20 SEPTEMBER 2010
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British Airways has celebrated the first year of its twice daily 32-seat Airbus A318 service between London City Airport (LCY) and New York Kennedy (JFK).
From a purely passenger point of view it has been a success, but in terms of the airline’s bottom line, and in respect of current Chief Executive Willie Walsh’s much publicised ruthless austerity and cost cutting programme it is very questionable. BA does not publish figures on specific routes.
Does it make money? Will it make money?
Does it exist just to keep friendly with the City and Canary Wharf?
Booked yesterday for today (20 September) on Expedia the cheapest London – New York non-stop return Business Class fare was Delta (DL) at £3,333.57 (all quotes include tax etc). BA at London City was £6,103 and Heathrow £5,588. One month ahead DL was still the cheapest – £2,168 with BA at LCY £4,092 and Heathrow from £3,590 (with six flights a day). In November and early December there is likely to be some severe markdowns including LCY.
These fares do not take into account any discounts and bulk buying or the use of incentive cards. Clearly a twin engined Boeing 777 with 398 seats (56 in Club World) is going to be more cost effective than a twin engined Airbus A318. Just two pilots for both aircraft to start with.
Sadly, like many ground-breaking efforts it is probably doomed to failure (as indeed was the now forgotten Brymon Airways who pioneered London City Airport).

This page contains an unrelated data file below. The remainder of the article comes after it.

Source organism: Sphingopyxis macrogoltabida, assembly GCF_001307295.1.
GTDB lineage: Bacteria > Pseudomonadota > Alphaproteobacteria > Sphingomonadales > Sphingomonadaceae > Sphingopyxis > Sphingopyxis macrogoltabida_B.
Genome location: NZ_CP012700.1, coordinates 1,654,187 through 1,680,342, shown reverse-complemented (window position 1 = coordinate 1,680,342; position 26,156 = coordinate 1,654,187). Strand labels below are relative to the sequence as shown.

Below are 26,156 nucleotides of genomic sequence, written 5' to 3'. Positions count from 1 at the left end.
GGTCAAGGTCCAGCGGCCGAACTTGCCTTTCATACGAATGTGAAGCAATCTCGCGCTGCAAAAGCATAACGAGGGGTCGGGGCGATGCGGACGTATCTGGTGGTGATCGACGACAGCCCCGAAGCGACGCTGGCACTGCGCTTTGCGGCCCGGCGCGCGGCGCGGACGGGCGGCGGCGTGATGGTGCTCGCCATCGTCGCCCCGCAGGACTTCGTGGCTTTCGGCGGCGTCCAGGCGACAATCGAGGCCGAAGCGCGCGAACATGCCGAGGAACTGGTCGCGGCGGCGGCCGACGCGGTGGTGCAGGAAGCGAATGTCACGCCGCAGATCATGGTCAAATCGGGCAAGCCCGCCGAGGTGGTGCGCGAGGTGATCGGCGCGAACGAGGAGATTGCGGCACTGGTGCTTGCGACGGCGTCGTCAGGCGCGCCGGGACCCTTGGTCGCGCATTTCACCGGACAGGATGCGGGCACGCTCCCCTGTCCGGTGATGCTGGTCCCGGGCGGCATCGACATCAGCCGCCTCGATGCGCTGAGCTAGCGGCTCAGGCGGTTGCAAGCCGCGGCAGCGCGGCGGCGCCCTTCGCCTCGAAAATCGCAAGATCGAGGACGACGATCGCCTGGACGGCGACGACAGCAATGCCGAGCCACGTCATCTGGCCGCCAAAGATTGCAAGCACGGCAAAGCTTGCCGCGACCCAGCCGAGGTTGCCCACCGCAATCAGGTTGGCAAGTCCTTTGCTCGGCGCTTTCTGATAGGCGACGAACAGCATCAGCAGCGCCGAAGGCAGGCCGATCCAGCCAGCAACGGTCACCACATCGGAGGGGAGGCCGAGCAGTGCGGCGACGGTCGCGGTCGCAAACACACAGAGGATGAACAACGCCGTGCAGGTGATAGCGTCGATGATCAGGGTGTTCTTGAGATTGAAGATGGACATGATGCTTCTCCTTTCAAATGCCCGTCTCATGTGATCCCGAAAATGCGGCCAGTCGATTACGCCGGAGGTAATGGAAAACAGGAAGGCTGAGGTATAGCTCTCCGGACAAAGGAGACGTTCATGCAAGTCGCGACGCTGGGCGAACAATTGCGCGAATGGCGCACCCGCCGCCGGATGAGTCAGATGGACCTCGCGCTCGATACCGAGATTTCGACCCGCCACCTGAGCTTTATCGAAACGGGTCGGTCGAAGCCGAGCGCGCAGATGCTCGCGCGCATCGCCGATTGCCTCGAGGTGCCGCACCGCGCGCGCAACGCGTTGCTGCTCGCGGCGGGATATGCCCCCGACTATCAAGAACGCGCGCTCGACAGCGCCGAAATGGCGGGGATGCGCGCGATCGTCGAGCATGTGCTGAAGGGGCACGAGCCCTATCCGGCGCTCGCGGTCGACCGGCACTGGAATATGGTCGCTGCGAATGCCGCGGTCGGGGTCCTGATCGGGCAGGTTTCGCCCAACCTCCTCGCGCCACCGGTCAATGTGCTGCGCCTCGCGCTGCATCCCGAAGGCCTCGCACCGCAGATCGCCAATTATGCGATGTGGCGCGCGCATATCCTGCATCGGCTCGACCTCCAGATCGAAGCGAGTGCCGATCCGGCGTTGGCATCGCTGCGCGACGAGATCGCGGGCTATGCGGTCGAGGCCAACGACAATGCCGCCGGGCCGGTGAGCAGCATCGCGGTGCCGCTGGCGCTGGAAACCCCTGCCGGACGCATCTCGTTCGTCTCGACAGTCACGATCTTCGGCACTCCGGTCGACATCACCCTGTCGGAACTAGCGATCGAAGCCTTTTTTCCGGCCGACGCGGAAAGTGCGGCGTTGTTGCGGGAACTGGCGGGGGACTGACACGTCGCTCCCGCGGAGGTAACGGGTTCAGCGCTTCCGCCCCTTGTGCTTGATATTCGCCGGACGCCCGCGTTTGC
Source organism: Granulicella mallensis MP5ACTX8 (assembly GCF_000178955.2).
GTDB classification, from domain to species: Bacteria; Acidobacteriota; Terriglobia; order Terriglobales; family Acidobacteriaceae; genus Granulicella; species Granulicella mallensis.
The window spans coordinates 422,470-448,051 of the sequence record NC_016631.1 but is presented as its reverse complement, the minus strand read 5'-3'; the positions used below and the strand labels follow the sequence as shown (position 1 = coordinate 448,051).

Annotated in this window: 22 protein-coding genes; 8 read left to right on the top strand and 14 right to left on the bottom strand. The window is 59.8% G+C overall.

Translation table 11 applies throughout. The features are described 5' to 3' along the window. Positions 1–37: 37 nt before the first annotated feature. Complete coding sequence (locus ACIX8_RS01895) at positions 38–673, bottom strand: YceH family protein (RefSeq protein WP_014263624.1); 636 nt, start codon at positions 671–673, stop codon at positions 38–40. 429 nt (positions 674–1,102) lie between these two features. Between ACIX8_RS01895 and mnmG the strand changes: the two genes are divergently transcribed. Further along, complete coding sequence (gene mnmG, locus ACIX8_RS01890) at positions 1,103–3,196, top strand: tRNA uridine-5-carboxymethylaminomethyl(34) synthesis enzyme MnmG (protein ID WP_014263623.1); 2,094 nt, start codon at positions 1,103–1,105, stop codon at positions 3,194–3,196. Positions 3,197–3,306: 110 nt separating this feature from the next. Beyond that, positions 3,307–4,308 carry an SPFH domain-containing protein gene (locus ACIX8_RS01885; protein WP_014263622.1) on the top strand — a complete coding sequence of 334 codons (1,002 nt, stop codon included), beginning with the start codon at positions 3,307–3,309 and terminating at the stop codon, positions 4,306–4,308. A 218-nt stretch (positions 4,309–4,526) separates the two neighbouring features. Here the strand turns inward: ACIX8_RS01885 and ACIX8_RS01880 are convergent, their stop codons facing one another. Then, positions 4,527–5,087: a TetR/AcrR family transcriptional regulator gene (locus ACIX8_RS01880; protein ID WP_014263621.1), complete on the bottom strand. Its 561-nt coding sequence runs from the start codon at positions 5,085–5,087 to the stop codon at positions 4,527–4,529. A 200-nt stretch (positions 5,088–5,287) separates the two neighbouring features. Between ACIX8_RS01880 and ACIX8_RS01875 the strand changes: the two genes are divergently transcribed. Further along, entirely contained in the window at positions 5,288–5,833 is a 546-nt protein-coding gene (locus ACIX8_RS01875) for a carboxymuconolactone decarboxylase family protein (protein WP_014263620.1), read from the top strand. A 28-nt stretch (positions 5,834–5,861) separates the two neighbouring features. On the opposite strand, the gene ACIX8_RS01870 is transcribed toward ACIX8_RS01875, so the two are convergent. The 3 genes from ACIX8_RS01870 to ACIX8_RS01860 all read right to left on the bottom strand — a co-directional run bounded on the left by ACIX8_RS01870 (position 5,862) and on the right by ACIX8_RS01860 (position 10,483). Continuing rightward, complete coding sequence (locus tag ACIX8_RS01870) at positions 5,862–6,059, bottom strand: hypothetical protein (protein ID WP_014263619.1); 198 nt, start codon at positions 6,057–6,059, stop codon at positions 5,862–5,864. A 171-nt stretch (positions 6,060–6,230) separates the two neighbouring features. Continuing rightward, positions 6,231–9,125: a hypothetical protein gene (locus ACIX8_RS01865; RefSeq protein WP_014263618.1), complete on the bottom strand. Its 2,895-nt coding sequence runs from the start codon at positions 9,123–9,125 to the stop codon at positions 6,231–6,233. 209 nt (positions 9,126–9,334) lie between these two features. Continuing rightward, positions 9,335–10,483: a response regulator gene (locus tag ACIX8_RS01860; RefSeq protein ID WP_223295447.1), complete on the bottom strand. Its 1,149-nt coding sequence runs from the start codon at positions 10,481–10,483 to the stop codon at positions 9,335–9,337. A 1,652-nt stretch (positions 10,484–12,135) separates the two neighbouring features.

Lufthansa, already well established at London City, is the lead carrier for Bombardier’s C series aircraft. The Canadian manufacturer claims that its new ‘plane can carry 42 passengers flying (100 kg/pax + 100kg residual cargo for a payload of 4300kg – no extra fuel tanks required) non-stop to New York in around seven hours as against the Airbus 32 passengers 9hrs 25mins including a stop-over at Shannon. A win-win! And the aircraft can probably be used cost effectively on other North Atlantic routes also.
The Airbus is leisurely in the other direction too, 7hrs 30mins, with Boeing’s 777 scheduled under seven hours into Heathrow.
London City scores with no long taxiing on either arrival or departure, and the possibility of being placed in a holding pattern rare. You get off the ground very quickly once away from the stand, and it is possible to be landside within ten minutes of actually touching down. The airport itself was running out of passenger space but new investment should rectify this problem. It is a very easy terminal to use.
There is also an argument that had BA been to the highest authority the Shannon stopover could have been reduced in time and effort with the US authorities checking the paperwork on board. As it is passengers, and their hand luggage, have to disembark and come back on again.
BA talks about new destinations from London City from Heathrow but Washington proved problematical for Concorde with not enough business traffic to justify the service and Boston, another possibility, has equally limited appeal. The problem for BA is that London City will dilute the passengers. Dubai and Moscow could be attractive depending on the range of the A318 out of the City airport